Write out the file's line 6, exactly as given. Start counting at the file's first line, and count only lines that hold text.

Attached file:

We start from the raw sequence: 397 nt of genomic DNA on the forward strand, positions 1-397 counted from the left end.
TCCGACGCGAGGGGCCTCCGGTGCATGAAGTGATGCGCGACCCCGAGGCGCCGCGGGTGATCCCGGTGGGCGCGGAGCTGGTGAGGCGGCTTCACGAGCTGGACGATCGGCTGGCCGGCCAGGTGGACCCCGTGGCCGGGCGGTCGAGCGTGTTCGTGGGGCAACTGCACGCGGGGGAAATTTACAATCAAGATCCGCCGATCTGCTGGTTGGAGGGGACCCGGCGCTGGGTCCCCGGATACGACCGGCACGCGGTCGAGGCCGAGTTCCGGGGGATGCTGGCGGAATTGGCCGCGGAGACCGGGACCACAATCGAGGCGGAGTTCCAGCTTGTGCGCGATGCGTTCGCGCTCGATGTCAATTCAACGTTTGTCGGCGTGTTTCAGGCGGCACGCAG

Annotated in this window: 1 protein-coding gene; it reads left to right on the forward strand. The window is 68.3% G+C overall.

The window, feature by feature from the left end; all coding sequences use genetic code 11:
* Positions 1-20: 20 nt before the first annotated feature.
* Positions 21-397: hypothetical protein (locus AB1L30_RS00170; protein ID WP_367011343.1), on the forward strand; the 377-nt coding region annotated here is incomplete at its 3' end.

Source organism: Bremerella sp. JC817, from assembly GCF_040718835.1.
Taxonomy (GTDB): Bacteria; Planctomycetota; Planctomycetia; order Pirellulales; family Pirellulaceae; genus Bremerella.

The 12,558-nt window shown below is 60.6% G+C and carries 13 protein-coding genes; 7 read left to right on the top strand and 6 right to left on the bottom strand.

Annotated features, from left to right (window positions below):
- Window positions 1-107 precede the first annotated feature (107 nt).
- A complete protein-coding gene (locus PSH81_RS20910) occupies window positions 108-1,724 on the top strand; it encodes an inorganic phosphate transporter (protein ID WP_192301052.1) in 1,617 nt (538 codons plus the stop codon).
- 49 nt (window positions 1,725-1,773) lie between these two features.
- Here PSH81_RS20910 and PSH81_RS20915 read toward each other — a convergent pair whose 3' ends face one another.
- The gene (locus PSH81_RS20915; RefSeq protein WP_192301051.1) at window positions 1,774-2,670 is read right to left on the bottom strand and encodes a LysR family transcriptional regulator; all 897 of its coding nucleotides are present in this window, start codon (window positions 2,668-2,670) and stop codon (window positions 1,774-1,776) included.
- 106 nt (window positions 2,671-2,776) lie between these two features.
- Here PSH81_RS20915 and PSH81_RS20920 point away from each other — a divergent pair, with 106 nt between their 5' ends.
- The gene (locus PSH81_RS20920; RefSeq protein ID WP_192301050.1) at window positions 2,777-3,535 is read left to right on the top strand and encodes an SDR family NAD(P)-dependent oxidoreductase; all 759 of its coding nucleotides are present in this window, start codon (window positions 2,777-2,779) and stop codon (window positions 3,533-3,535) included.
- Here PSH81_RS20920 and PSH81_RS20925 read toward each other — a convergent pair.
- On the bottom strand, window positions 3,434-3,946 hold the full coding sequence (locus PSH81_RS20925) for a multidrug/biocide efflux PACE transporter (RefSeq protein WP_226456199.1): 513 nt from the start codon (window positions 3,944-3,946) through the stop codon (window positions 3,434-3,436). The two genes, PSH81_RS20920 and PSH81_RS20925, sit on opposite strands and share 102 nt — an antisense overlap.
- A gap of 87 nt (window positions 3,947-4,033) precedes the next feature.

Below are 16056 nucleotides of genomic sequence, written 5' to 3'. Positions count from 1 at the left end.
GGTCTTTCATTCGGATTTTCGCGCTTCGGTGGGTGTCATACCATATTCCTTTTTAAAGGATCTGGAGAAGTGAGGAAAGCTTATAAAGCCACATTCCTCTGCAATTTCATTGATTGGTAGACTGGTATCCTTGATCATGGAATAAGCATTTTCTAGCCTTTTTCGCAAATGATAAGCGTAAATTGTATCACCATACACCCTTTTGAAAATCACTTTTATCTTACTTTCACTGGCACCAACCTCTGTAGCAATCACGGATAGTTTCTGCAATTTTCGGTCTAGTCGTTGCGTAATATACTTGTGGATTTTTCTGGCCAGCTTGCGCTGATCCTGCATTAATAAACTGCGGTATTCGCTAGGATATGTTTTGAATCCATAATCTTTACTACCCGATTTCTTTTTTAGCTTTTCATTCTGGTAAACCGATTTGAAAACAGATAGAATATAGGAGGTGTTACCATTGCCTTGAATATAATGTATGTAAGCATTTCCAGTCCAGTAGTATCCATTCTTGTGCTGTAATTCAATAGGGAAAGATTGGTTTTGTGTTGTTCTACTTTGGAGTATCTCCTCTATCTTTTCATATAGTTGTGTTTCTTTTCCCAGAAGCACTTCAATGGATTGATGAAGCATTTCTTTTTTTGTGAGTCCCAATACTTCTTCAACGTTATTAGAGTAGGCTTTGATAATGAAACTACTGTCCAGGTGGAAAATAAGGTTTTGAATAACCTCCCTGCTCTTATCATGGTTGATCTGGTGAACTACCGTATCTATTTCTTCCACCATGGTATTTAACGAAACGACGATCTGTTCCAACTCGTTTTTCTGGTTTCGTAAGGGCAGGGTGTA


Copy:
* Positions 21-397: hypothetical protein (locus AB1L30_RS00170; protein ID WP_367011343.1), on the forward strand; the 377-nt coding region annotated here is incomplete at its 3' end.